Blackberry has officially risen from the ashes again, and I for one couldn’t be happier. People that know me, know that my favourite phone of all time was my beloved Blackberry Curve. Not only did I type as fast as the wind, but it provided all the basic functionality you would probably need. You could connect to internet, you had a small selection of apps, you had social media, and you had the oh so popular Blackberry messenger.
When BlackBerry Mobile’s partnership with TCL ended, we all assumed the end of the company. But with a new partnership with OnwardMobility and Foxconn, we can look forward to a new launch of Blackberry phone with a physical keyboard. The new phone will be manufactured by FIH Mobile and will be available in North America and Europe in the first half of 2021. As of yet there are no more complicated details, but the development will focus on productivity and security. Both of which were trademark features with Blackberry phones. It also seems as if OnwardMobility is aiming for enterprise customers in its ability to get work done on the go but also securely. In addition, they also aim to appeal to the everyday user with basic requested functionality such as an array of apps and a great camera.
BlackBerry’s rise, fall, and rise?
It’s worth reminiscing through Blackberry’s history. They were the monarchs in the mobile world, with their tech-savvy phones that appealed to both professionals and a younger crowd with BlackBerry Messenger. If you can believe it, a whooping 50% of all cellphones in the US consisted of BlackBerry’s at its peak. But what ultimately marked their downfall was actually their key feature; security. While it may seem like a given reason to buy a Blackberry, it limited the range of apps for users in a time where apps were on the rise. And knowing that security is a focus this time around as well, one Blackberry enthusiast can only hope that they figure out how to provide a secure as well as open sourced operating system. Not one or the other.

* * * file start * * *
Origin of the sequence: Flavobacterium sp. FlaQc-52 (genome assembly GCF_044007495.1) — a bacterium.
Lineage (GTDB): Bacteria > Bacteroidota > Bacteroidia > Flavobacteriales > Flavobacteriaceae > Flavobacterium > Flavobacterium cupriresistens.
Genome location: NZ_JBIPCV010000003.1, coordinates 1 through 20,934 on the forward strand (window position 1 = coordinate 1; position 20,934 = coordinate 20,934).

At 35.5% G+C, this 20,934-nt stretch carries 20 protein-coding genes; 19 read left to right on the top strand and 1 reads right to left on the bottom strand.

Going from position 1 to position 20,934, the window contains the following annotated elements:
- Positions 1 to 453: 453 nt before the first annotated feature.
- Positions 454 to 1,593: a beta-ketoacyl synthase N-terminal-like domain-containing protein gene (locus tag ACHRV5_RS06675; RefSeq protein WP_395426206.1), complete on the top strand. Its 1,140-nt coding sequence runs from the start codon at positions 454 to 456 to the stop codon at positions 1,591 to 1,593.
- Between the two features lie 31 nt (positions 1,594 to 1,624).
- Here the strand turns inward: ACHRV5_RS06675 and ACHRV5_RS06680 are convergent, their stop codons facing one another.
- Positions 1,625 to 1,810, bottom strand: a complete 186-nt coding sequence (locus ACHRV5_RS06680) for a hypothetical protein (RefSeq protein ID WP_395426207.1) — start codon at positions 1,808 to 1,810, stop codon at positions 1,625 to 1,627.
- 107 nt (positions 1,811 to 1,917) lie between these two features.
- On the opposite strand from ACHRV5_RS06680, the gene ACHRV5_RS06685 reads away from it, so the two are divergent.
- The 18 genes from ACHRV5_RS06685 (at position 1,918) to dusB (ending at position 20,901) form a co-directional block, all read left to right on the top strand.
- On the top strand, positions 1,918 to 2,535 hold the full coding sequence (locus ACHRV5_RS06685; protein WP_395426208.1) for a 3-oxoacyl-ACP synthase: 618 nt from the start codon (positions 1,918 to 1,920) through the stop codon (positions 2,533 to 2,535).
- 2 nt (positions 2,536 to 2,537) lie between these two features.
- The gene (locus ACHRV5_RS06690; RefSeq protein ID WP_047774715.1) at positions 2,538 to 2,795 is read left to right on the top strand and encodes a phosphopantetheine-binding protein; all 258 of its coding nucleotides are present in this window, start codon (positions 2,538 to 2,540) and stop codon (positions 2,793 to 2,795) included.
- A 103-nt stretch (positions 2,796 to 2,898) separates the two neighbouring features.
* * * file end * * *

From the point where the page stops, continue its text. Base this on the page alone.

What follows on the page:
But if I think the other way around, the app library is so large now that I barely even know what apps I want to download and let alone use. In addition, research shows that there are 60-90 apps installed on the average smartphone, but only a few of these are used on a regular basis. The majority of mobile time is actually spent using three apps. Maybe this means that we’ve ridden out the breakthrough wave of apps, and now know a little more of what we want and actually need. Because let’s be honest, haven’t we all installed like a thousand apps through iPhone history, only to delete most that aren’t necessary. I mean who even needs 10 different apps to edit photos? And for this reason, maybe this is the perfect time to enter the market with a more specific selection, that only consist of the best and most secure.
In addition, security was something we saw as a given with the extremely advanced smartphones. But when news emerged of how Facebook can sell your data to third parties without consent, everyone thought a little differently. With both of these points in mind, maybe we needed the mobile digitalization journey in order to realize that we don’t really need so much functionality, and would prefer quality over quantity. This ultimately marks a huge era of opportunity for Blackberry if they’re able to meet these needs with their core features. But time will only tell if what ultimately defined their downfall, might give speed to their rise again.
Future of BlackBerry
In addition, given the current situation in the world, being able to work from home securely is crucial. And if BlackBerry is able to suffice to that need with a holistic solution that both enables productivity and security, with a large enough library of apps to serve all basic professional needs – They’re ought to see some success in the competitive Android market.